During the worst of the depression, prices of everything the farmer had to sell were so low that there wasn't any chance for them to earn any money and those that owed money had no way to repay it. Most of the small town banks closed their doors and went out of business. Any money you had deposited in them was lost, but if you owed them you had to repay or file bankruptcy.
One such incident was a neighbor of ours who filed bankruptcy. A large crowd attended the sale. No one was supposed to bid on anything so the farmer could buy everything back. I remember a large team of horses selling for two dollars and fifty cents; milk cows for fifty cents each; horse drawn machinery at a fraction of its cost. This farmer and my dad owned some machinery on shares. One such item was a hay baler that they used to bale their own hay and earn extra money doing bailing for the neighbors. One man decided that he would like to own half interest so he ran the price up. The auctioneer sold it to him. One of the men asked my dad what he was going to do with his half, he said that it was going to stay right there. The buyer finally let it go back to the former owner.
Prices for grain at the time were: oats, seven cents a bushel; corn, ten cents; wheat, eighteen cents; livestock was: hogs, two and a half cents a pound; cattle, three cents a pound. If you smoked you could buy a corncob pipe for ten cents. Everything was cheap, but you couldn't buy without money. The hog market was so depressed that the government paid the farmer to destroy the small pigs. Several other programs were started and soon we had a slow recovery. This was the beginning for the farm programs that gave the farmers payment to lay land idle and low interest loans on grain. Yields of grain were still very low in the early thirties. We hadn't started using fertilizer yet and hybrid seed corn wasn't on the market. It didn't make much difference what you did, thirty-five to forty bushels per acre was all you could raise. With the farm programs we started plowing under some legumes and raised the yields when we got enough rain. But most of the early 1930's were hot and dry.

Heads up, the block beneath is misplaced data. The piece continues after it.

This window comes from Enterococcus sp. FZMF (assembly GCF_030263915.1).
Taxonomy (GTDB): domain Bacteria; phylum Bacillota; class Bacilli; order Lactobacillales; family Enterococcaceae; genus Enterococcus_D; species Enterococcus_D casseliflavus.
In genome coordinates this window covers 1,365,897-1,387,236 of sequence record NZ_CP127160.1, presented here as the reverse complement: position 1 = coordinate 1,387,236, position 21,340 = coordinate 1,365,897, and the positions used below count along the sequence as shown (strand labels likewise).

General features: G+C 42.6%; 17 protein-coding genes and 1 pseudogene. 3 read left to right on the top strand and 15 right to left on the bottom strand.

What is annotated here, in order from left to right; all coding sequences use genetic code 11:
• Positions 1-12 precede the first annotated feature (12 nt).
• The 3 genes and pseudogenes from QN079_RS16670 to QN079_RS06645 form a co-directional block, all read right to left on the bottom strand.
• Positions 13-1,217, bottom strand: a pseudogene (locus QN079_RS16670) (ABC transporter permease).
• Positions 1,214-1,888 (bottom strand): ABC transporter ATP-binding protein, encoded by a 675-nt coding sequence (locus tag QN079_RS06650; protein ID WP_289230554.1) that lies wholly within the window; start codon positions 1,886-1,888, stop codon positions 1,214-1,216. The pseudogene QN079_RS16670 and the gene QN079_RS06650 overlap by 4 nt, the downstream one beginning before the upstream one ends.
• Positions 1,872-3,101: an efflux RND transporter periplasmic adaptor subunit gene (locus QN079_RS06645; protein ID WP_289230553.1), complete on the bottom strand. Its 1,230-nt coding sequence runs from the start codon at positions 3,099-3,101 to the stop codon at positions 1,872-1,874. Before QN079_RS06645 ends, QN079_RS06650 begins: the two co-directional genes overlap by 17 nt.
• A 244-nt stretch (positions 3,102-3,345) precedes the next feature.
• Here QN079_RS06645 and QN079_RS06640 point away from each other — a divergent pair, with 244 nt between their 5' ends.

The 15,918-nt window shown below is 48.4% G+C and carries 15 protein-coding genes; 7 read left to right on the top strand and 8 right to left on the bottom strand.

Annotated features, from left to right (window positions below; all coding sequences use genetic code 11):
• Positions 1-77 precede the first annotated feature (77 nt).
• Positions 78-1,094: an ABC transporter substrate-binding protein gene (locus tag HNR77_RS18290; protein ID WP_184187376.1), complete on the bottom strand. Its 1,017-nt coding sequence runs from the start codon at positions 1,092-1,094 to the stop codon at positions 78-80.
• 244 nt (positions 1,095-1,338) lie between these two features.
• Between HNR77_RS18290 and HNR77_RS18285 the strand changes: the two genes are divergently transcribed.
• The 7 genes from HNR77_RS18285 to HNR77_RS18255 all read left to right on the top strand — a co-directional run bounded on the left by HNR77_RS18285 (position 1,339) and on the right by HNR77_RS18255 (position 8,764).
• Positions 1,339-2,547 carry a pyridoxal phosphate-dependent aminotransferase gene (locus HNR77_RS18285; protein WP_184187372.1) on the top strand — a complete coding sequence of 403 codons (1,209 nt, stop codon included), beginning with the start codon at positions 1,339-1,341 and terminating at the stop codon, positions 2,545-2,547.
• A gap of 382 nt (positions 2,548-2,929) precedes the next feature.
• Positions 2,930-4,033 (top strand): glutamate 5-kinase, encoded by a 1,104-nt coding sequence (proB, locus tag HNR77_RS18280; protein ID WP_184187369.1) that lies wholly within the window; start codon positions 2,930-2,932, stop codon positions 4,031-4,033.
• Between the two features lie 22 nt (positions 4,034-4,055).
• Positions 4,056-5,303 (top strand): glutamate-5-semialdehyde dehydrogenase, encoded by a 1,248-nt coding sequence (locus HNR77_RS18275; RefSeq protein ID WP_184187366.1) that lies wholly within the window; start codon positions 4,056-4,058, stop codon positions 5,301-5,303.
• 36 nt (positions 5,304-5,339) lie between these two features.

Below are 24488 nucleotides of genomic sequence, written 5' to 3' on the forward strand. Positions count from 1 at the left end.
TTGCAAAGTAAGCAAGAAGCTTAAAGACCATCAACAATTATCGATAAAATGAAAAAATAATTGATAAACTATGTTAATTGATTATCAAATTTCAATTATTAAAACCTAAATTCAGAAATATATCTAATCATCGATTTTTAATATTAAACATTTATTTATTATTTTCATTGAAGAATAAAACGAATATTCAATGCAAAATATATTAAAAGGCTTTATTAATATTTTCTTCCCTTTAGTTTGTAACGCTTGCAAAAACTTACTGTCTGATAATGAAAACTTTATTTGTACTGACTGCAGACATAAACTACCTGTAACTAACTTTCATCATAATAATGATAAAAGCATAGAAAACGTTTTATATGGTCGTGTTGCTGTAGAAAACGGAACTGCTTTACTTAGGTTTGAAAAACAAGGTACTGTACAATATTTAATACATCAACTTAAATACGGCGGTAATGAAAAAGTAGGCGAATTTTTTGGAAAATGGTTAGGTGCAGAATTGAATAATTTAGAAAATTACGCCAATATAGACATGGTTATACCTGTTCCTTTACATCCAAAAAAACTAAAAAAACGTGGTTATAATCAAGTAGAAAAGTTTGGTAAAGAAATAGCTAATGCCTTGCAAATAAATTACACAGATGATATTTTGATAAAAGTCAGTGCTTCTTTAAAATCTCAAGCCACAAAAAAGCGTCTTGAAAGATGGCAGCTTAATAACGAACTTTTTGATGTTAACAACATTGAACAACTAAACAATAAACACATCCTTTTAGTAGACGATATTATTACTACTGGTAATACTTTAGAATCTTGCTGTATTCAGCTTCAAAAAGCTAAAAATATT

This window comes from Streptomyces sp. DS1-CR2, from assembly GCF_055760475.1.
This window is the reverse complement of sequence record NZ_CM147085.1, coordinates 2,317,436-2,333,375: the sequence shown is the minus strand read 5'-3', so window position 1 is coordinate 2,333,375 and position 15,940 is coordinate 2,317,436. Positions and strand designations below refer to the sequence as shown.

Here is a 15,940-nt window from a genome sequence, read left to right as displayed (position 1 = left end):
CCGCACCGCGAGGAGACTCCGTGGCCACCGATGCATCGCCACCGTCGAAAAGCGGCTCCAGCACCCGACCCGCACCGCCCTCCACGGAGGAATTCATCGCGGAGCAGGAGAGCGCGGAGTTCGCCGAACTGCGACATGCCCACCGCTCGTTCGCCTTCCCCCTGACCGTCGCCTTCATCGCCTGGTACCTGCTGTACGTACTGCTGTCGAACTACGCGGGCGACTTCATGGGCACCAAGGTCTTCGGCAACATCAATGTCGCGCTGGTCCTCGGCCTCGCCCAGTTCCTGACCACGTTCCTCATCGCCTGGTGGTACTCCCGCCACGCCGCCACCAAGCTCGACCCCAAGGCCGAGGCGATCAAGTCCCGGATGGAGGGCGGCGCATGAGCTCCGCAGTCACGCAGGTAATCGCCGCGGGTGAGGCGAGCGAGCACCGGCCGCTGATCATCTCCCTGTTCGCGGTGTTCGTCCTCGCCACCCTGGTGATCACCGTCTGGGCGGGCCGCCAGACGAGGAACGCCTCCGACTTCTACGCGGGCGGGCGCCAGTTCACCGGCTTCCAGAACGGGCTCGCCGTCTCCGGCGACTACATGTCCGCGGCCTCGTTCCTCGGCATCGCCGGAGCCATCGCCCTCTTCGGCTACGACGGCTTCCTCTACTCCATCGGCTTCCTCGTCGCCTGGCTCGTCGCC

One year we lost about our entire wheat and corn crop to chinch bugs. They hatched out in the wheat and then moved into the corn. We fought them several ways, but it was a losing battle. With all the ups and downs the farmers had through these years, it is a wonder that they didn't quit farming and get into something else, but at the time there wasn't anything else to do. Extra farm help was one dollar a day plus your dinner. During the hot summer months, there was wheat and oats to shock then thresh and bale the straw out of the straw stack. In the fall, several farmers hired help to shuck the corn. Most of them were paid two cents a bushel for shucking and scooping it into the crib. That was a long drawn out job. We tried to finish by Thanksgiving if the snow and rain held off long enough.
The year I helped shuck for dad (1936), a hired man and I shucked 160 acres of corn by hand and scooped it in the crib. We shucked two large loads every day, six days a week, for about ten weeks. Farming during these years was hard, slow work. You earned every penny you made. During the winter months we had livestock to take care of. Hogs and sheep needed bedding and the horses were fed even though we didn't work all of them. There was always work for at least one horse team: Hauling manure, hauling feed to other livestock, repairing fences, etc. Milking around 20 cows every night and every morning was a job I didn't like, but it had to be done at 4 to 5 o'clock each morning and a 5 to 6 o'clock in the afternoon.
Soon after the first of January, 130 head of sheep would start having lambs. This took a lot of hours looking after them. When you have livestock, there's always a lot of work everyday. Working with the sows and sheep was interesting. New pigs and lambs made nice pets, especially the orphan lambs. During these years (20's and early 30's), we drove a horse and buggy to school at Divernon. In 1932, my dad bought a Ford Town sedan auto. The next year we started driving it to school sometimes. The last years I helped my dad farm; I drove a W-30 I. H. C. tractor with steel wheels. I did a lot of custom work plowing with the help of Bill Wall, my brother in-law to be. We baled hay, threshed grain, picked corn and combined grain after purchasing an I. H. C. 123 self-propelled combine. These were hard working years with not much money earned. The custom work kept us from going broke during the hard times of poor yields and low prices.
In 1937, when Claris and I started farming, grain prices were starting to go up. The weather became better with more rain, everything was on the upswing and times gradually got better. Soon new and better seeds were introduced, along with fertilizers. Yields began to climb every year. Even the prices were higher. Farmers were finally earning good money. New and larger machinery was purchased. Farmers were soon farming thousands of acres of land. Living on the farm was more like city life except you had more privacy.
David W. Dickey, Sr.